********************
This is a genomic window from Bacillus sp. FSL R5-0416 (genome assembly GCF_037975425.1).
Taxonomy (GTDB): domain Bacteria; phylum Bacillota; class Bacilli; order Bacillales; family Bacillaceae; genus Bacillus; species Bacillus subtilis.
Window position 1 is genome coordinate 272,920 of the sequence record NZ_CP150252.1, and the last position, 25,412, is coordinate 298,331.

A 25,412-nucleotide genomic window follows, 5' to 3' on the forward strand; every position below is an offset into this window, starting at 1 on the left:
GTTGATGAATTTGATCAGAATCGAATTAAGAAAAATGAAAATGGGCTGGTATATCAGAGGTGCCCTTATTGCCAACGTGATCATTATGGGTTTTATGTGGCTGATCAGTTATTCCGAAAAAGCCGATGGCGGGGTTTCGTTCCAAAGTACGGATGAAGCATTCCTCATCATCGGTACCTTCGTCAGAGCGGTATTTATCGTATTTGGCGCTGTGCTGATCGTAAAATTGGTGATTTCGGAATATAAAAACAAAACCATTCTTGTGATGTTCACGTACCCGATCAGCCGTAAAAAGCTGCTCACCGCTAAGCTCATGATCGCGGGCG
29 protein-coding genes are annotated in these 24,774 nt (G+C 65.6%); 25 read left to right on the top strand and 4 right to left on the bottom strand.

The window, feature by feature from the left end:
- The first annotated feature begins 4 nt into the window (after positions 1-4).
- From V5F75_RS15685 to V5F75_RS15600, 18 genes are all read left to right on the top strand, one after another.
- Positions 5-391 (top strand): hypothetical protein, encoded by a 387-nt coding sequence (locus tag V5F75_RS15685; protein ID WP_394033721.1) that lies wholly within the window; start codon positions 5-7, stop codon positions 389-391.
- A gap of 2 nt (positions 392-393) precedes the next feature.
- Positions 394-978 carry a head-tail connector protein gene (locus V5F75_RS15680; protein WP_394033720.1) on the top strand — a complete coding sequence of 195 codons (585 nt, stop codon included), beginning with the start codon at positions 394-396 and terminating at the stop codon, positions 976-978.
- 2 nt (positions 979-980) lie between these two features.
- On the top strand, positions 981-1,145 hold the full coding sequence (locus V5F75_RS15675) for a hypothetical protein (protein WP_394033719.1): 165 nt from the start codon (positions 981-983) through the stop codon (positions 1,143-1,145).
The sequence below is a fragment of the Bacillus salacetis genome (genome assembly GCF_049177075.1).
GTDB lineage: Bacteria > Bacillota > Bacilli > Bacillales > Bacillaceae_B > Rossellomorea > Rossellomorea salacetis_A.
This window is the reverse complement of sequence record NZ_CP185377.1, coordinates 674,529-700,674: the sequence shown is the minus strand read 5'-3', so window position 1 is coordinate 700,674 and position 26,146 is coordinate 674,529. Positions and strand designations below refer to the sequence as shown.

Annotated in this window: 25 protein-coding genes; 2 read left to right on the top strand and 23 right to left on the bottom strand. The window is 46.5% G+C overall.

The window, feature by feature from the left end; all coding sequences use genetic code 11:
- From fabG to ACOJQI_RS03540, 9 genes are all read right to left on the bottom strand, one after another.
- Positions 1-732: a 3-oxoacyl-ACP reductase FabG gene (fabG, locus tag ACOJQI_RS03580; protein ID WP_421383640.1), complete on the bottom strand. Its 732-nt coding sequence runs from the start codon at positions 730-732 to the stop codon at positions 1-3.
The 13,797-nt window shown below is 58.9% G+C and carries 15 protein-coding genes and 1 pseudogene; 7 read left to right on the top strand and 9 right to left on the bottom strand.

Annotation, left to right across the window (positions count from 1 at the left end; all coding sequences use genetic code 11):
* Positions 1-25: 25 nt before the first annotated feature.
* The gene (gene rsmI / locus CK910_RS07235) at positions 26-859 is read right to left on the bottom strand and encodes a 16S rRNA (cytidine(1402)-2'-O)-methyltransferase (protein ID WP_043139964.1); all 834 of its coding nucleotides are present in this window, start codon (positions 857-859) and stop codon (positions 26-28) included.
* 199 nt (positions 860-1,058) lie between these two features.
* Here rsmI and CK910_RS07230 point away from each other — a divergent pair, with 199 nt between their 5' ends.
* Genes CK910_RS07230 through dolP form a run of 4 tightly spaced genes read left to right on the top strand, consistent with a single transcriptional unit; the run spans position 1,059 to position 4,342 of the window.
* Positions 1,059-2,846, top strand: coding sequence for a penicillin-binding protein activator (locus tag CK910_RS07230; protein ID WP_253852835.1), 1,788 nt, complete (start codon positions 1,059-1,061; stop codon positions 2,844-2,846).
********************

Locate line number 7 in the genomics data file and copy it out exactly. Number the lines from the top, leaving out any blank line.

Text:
The window, feature by feature from the left end: